The first and second embodiments, in particular the first embodiment is thus configured to have a system for controlling a gas turbine aeroengine (10) having at least a turbine (high-pressure turbine 40 or low-pressure turbine 42) which is rotated by gas produced by the engine to rotate a rotor (12 a or 24 a) that sucks in air, having: a first control system (Ch-A of ECU 80) including; a speed sensor (N1 sensor 62, N2 sensor 64) for detecting a rotational speed of the turbine (N1 or N2); operator desired power output detecting means (TLA sensor 84) for detecting a desired power output of the engine specified by an operator; first command value calculating means (first CPU 116 of Ch-A) for calculating a first command value based at least on the detected rotational speed of the turbine (N1 or N2) and the desired power output such that a fuel flow rate to be supplied to the engine is brought to a prescribed value in at least a case when the detected rotational speed of the turbine (N1, more specifically at least one of N1 and N2) exceeds a predetermined value, while calculating the first command value at a fuel flow rate needed to bring the detected rotational speed of the turbine to a speed corresponding to the desired power output in at least a case when the detected rotational speed of the turbine (N1, more specifically at least one of N1 and N2) does not exceed the predetermined value; fuel supplying means (FCU 30) for supplying fuel to the engine based on the calculated command value; and first monitor means (second CPU 118 of Ch-A) for monitoring whether operation of the first command value calculating means is normal. The characterizing portion is that the first monitor means including: second command value calculating means (second CPU 118 of Ch-A) for calculating a second command value based at least on the detected rotational speed of the turbine (N1 or N2) and the desired power output such that the fuel flow rate to be supplied to the engine is brought to the prescribed value in at least the case when the detected rotational speed of the turbine (N1, more specifically at least one of N1 and N2) exceeds the predetermined value, while calculating the second command value at the fuel flow rate needed to bring the detected rotational speed of the turbine to the speed corresponding to the desired power output in at least the case when the detected rotational speed of the turbine (N1, more specifically at least one of N1 and N2) does not exceed the predetermined value; and command value comparing means (second CPU 118, channel control driver 154 of Ch-A) for comparing the first command value and the second command value with each other and for sending the first command value to the fuel supplying means when the first command value and the second command value coincide completely or at least substantially, the second control system (Ch-B of ECU 80), provided parallel with the first control system (Ch-A), the second control system including: third command value calculating means (CPU 126 of Ch-B) for calculating a third command value based at least on the detected rotational speed of the turbine and the desired power output such that the fuel flow rate to be supplied to the engine is brought to the prescribed value in at least the case when the detected rotational speed of the turbine (N1, more specifically at least one of N1 and N2) exceeds the predetermined value, while calculating the third command value at the fuel flow rate based on the desired power output in at least the case when the detected rotational speed of the turbine (N1, more specifically at least one of N1 and N2) does not exceed the predetermined value; and second monitor means (WDT circuit 128) for monitoring whether operation of the third command value calculating means is normal and for generating a command value such the fuel flow rate to be supplied to the engine is brought to the prescribed value when the operation of the third command value calculating means is monitored to be not normal; and the first monitoring means sends the third command value to the fuel supplying means when the operation of the first command value calculating means is monitored to be not normal.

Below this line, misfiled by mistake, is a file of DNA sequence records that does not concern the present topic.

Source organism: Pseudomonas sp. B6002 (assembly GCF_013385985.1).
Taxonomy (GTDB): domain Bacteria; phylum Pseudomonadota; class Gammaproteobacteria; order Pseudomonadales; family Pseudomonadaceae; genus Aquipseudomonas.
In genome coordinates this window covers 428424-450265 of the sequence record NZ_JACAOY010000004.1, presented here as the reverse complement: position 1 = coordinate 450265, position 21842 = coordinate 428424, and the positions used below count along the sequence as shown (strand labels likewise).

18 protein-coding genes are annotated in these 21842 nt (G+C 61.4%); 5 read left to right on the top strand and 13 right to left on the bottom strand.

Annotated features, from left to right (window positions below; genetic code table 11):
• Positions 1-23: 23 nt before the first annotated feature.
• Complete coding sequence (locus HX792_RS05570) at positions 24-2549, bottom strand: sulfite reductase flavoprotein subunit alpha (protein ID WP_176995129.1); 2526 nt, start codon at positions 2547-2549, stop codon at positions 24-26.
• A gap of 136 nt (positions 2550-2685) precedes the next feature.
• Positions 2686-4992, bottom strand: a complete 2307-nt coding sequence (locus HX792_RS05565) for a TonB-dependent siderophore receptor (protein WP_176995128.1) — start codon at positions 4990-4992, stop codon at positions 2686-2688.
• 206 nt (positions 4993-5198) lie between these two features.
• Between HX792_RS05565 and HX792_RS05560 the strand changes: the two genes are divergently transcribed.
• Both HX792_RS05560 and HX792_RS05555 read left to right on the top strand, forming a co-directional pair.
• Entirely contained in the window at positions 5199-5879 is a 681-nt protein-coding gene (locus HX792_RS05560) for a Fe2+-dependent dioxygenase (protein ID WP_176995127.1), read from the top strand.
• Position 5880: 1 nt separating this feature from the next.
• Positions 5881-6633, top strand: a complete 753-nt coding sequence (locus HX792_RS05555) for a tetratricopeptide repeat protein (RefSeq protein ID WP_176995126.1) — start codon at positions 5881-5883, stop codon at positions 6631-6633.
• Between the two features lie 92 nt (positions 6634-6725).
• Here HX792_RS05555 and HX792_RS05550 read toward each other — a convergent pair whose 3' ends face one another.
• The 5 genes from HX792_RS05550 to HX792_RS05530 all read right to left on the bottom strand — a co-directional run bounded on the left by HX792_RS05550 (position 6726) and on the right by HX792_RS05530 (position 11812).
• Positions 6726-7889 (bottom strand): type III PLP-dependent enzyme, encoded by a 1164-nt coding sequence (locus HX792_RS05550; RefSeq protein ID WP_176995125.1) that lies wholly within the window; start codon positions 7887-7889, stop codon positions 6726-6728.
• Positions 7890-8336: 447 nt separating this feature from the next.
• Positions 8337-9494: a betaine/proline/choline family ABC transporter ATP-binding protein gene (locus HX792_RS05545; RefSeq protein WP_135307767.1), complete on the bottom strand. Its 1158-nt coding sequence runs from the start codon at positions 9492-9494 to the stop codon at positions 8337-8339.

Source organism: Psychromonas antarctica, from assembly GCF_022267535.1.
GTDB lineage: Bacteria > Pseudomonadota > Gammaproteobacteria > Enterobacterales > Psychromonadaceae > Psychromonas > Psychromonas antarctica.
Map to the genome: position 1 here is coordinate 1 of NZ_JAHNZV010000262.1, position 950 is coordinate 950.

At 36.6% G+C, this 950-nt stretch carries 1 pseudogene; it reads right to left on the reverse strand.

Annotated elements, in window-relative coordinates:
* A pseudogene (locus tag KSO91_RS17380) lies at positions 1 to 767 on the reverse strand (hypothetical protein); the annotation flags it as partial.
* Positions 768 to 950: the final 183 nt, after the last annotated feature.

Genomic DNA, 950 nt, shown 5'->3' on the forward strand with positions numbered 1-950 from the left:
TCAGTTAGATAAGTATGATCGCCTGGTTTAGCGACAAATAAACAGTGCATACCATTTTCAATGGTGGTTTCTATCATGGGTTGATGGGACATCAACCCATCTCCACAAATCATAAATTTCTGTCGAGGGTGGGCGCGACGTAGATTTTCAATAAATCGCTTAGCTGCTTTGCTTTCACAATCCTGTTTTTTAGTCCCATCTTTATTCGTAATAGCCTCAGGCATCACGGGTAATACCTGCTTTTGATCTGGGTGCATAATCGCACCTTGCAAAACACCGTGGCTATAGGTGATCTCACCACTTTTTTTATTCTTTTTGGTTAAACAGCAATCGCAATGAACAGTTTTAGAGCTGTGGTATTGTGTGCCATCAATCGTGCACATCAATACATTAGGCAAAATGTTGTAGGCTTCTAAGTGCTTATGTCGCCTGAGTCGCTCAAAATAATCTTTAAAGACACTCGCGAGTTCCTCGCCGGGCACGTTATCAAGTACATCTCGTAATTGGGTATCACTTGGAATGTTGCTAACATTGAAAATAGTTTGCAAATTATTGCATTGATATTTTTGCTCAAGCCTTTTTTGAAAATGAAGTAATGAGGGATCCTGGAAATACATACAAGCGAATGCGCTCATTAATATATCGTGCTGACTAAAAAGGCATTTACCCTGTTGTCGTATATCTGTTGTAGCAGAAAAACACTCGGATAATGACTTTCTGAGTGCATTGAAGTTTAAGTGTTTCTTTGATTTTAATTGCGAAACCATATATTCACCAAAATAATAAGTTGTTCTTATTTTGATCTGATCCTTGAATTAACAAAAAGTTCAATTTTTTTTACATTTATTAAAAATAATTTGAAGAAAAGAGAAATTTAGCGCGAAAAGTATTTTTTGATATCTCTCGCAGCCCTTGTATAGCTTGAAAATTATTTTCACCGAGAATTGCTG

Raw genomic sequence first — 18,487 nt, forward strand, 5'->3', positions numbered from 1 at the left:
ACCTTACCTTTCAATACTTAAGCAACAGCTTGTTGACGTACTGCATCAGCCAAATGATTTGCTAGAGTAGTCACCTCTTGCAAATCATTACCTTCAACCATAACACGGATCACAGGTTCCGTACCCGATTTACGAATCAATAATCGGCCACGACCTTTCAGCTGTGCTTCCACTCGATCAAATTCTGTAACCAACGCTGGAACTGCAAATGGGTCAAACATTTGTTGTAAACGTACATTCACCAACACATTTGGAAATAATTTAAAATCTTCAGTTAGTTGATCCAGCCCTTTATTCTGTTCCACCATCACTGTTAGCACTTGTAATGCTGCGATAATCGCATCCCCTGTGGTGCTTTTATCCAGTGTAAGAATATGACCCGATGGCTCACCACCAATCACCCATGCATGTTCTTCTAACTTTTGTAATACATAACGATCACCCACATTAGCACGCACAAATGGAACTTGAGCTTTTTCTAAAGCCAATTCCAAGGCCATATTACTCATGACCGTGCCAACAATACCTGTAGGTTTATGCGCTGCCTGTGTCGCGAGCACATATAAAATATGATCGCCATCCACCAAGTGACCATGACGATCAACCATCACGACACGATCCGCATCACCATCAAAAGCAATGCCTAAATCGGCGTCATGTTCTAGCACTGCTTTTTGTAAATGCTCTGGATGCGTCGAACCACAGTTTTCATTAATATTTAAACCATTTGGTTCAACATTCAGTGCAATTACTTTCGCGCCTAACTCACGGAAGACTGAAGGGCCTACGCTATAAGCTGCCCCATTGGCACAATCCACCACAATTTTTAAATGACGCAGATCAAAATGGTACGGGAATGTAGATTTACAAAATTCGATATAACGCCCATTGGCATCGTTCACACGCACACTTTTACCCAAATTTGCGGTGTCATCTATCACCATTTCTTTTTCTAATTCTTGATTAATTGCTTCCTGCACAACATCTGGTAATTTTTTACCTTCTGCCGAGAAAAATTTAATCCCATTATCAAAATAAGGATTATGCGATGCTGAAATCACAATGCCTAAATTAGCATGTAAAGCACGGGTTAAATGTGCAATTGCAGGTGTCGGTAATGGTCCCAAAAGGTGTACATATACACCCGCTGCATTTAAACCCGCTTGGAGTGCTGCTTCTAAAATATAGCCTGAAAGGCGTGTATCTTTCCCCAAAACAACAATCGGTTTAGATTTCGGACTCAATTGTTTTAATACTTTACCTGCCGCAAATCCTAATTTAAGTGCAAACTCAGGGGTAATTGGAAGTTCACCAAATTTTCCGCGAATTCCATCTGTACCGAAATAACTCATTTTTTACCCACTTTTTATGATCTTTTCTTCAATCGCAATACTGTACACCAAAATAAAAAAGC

In other words, the first aspect of the embodiments defines the first control system as a main channel and the second control system as a standby channel, thus clearly differentiating the two, and configures each channel to effect optimum CPU failure detection, thereby enabling enhanced CPU failure detection with a relatively simple configuration, without increasing size or cost, and also eliminating need for installing an overspeed protector.